CADE (Administrative Council for Economic Defense) published on the night of this Wednesday (5) an opinion approving the Microsoft’s acquisition of Activision Blizzard “no restrictions”.
The multibillion-dollar transaction has been constantly questioned by Sony, which has claimed there is a possibility that the purchase of the publisher by MS could result in losses to the market — and, of course, PlayStation players. Even with Microsoft’s promise to keep releasing CoD on PlayStation, the company fears losing customers to the competitor, stating that “Call of Duty is so popular that it influences users’ choice of console”.
But, apparently, CADE has a very different opinion. The Brazilian agency stated in a document that the integration of Activision Blizzard, its studios and its game backlog with Microsoft does not present “significant risks to competition”.
According to CADE, although Call of Duty is extremely popular, should the series cease to be released on PlayStation players would still “might decide to move to Xbox, or even a PCto continue having access to the franchise’s games”. In other words, the agency does not see the acquisition as a potential monopoly. Another option for these users loyal to Sony’s platform would be ” just drop the seriesmigrating your demand to other games available on your favorite console”.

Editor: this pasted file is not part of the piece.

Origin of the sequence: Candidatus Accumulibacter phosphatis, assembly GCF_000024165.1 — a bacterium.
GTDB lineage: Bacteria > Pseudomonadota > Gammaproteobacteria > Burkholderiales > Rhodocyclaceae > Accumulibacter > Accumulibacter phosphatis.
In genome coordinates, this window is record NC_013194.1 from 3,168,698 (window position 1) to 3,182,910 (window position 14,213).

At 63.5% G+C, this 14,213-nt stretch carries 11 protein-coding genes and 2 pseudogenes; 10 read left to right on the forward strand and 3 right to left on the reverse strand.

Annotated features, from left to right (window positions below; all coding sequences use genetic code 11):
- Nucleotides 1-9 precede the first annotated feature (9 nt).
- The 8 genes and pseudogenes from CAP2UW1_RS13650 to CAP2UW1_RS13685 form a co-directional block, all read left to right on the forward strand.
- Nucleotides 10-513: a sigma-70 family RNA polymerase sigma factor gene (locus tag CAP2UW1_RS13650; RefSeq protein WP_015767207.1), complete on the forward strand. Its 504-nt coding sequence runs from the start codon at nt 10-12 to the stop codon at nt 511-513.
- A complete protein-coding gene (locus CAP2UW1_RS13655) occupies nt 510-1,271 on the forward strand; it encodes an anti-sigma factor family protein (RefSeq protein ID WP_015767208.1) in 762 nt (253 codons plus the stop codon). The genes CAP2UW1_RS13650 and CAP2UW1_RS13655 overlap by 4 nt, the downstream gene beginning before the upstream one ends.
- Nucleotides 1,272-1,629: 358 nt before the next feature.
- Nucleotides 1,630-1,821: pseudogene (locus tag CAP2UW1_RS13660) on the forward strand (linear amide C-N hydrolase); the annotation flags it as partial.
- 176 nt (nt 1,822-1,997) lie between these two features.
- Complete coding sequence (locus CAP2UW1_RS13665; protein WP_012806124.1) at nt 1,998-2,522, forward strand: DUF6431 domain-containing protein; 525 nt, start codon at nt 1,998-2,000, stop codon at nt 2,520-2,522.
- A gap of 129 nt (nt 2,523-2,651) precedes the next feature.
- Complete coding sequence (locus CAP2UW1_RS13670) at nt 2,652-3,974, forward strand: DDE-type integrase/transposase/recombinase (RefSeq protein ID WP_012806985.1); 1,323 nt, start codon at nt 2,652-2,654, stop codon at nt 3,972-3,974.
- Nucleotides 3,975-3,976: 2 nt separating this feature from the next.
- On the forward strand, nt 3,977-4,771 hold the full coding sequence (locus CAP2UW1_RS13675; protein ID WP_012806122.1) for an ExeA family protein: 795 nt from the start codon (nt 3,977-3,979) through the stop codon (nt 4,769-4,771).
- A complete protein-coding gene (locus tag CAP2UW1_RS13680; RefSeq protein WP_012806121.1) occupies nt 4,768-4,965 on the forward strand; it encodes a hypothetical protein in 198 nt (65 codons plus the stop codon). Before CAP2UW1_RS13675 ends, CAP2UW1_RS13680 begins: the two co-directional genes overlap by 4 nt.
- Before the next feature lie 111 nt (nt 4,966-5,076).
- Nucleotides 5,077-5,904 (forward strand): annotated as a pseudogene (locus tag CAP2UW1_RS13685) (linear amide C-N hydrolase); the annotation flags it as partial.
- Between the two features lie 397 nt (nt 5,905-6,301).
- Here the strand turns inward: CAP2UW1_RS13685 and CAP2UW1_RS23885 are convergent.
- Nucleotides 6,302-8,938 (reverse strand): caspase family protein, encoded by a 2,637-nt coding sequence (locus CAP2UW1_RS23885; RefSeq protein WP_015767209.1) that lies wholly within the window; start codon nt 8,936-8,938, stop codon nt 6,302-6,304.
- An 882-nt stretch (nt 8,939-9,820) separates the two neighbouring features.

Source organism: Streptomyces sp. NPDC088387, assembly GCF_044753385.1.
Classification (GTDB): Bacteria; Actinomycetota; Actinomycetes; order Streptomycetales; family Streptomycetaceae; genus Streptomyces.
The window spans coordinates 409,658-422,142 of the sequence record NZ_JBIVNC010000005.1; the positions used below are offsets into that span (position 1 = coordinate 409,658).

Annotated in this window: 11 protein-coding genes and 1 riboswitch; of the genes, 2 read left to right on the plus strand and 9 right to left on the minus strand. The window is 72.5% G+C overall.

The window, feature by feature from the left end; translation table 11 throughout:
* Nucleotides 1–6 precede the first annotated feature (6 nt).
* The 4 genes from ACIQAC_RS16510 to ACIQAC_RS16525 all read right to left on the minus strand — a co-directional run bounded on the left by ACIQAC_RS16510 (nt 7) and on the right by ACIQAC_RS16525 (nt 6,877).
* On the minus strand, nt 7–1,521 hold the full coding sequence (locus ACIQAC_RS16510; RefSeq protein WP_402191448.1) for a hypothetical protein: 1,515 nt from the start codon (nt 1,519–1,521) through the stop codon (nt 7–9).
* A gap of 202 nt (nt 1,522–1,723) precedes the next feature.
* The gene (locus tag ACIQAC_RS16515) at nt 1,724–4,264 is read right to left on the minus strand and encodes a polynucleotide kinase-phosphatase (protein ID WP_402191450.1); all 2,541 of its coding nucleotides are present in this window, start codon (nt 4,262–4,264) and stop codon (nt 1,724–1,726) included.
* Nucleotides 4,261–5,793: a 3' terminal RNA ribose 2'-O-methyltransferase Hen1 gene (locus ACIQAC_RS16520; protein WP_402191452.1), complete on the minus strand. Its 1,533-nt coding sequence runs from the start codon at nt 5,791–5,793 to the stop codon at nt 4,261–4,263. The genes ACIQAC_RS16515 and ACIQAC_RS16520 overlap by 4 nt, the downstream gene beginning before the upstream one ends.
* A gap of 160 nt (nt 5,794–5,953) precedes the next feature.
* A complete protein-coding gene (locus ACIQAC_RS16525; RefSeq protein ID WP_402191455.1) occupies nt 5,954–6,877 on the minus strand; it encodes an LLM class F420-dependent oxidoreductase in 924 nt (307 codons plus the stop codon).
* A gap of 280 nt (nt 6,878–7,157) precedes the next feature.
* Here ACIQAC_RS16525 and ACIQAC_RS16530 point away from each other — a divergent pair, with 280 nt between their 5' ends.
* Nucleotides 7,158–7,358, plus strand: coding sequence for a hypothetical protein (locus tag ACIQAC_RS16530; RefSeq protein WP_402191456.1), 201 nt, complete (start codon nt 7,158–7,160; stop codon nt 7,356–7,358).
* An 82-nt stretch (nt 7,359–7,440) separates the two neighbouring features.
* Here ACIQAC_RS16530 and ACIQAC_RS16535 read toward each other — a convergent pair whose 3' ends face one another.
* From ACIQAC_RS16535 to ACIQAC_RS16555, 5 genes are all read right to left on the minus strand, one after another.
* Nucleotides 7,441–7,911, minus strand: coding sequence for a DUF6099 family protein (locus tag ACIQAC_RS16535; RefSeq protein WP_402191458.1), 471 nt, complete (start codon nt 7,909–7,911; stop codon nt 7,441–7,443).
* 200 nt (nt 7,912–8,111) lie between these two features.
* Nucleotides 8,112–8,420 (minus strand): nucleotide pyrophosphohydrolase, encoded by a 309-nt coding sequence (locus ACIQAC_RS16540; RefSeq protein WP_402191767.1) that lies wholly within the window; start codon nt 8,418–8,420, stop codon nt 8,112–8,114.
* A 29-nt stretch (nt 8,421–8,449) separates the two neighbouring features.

In addition, the text reinforces that the role of the Administrative Council for Economic Defense is protect “competition as a means of promoting the well-being of the Brazilian consumer, and not the defense of the particular interests of specific competitors” — clearly alluding to Sony’s requests. If the player chooses to leave the PlayStation to play CoD on Xbox, CADE “does not believe that such a possibility represents, in itself, a risk to competition in the console market as a whole”.
The document also highlights the fact that “exclusive content is, and has always been, very important for the competitive dynamics in the console segment”, pointing to this title exclusivity strategy used by PlayStation and Nintendo. According to CADE’s analysis, the launch of exclusive games is “one of the main factors responsible for positioning PlayStation as the leader in the world console market for more than two decades, a leadership that continues to this day.”
On the other hand, Microsoft “currently appears to be selling fewer consoles than its two competitors worldwide” and has been looking to strengthen its games division by acquiring studios and publishers. The objective, according to CADE, would be “strengthen Xbox and Game Pass content to make your products and services more attractive to consumers”.
Finally, to hit the hammer once and for all, the text reinforces that Big N lives very well without relying on Activision Blizzard games. Furthermore, Sony’s privileged position in the market would be more than enough to “keep PlayStation competitive in a possible post-Operation scenario, even in the face of eventual loss of access to Activision Blizzard content”.